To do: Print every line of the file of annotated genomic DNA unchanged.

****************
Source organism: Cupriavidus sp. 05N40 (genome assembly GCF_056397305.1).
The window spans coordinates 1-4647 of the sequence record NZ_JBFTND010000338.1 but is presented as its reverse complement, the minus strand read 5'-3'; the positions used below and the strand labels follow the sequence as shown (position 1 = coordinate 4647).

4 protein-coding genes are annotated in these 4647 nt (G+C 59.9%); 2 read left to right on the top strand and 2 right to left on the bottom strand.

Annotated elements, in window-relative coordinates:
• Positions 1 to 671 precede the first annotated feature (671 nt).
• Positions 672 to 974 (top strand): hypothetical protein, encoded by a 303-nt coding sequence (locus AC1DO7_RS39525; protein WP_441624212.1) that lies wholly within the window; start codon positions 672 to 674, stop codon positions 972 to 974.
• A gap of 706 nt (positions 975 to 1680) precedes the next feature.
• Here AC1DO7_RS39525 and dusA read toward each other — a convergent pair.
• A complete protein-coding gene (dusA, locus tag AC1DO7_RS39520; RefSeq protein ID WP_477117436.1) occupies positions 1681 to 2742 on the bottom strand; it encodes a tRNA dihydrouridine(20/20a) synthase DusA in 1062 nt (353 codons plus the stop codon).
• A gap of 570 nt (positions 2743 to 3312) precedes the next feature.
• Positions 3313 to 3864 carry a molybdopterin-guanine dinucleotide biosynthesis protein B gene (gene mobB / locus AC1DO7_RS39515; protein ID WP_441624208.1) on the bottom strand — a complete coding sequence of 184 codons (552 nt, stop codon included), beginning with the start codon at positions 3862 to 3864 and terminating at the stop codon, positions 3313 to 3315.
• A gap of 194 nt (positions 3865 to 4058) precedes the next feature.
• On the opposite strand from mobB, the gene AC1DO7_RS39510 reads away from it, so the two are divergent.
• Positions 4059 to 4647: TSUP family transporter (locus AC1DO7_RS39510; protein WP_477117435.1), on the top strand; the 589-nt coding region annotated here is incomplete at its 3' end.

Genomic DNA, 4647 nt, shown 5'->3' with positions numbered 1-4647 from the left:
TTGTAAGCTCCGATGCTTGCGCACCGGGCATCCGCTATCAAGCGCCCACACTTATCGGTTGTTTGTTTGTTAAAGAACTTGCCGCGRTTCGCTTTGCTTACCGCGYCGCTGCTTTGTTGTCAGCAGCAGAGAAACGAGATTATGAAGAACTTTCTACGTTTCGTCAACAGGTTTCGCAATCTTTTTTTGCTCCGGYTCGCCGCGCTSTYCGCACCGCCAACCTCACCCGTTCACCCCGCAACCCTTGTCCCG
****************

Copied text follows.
Source organism: Cupriavidus sp. 05N40 (genome assembly GCF_056397305.1).
The window spans coordinates 1-4647 of the sequence record NZ_JBFTND010000338.1 but is presented as its reverse complement, the minus strand read 5'-3'; the positions used below and the strand labels follow the sequence as shown (position 1 = coordinate 4647).

4 protein-coding genes are annotated in these 4647 nt (G+C 59.9%); 2 read left to right on the top strand and 2 right to left on the bottom strand.

Annotated elements, in window-relative coordinates:
• Positions 1 to 671 precede the first annotated feature (671 nt).
• Positions 672 to 974 (top strand): hypothetical protein, encoded by a 303-nt coding sequence (locus AC1DO7_RS39525; protein WP_441624212.1) that lies wholly within the window; start codon positions 672 to 674, stop codon positions 972 to 974.
• A gap of 706 nt (positions 975 to 1680) precedes the next feature.
• Here AC1DO7_RS39525 and dusA read toward each other — a convergent pair.
• A complete protein-coding gene (dusA, locus tag AC1DO7_RS39520; RefSeq protein ID WP_477117436.1) occupies positions 1681 to 2742 on the bottom strand; it encodes a tRNA dihydrouridine(20/20a) synthase DusA in 1062 nt (353 codons plus the stop codon).
• A gap of 570 nt (positions 2743 to 3312) precedes the next feature.
• Positions 3313 to 3864 carry a molybdopterin-guanine dinucleotide biosynthesis protein B gene (gene mobB / locus AC1DO7_RS39515; protein ID WP_441624208.1) on the bottom strand — a complete coding sequence of 184 codons (552 nt, stop codon included), beginning with the start codon at positions 3862 to 3864 and terminating at the stop codon, positions 3313 to 3315.
• A gap of 194 nt (positions 3865 to 4058) precedes the next feature.
• On the opposite strand from mobB, the gene AC1DO7_RS39510 reads away from it, so the two are divergent.
• Positions 4059 to 4647: TSUP family transporter (locus AC1DO7_RS39510; protein WP_477117435.1), on the top strand; the 589-nt coding region annotated here is incomplete at its 3' end.

Genomic DNA, 4647 nt, shown 5'->3' with positions numbered 1-4647 from the left:
TTGTAAGCTCCGATGCTTGCGCACCGGGCATCCGCTATCAAGCGCCCACACTTATCGGTTGTTTGTTTGTTAAAGAACTTGCCGCGRTTCGCTTTGCTTACCGCGYCGCTGCTTTGTTGTCAGCAGCAGAGAAACGAGATTATGAAGAACTTTCTACGTTTCGTCAACAGGTTTCGCAATCTTTTTTTGCTCCGGYTCGCCGCGCTSTYCGCACCGCCAACCTCACCCGTTCACCCCGCAACCCTTGTCCCG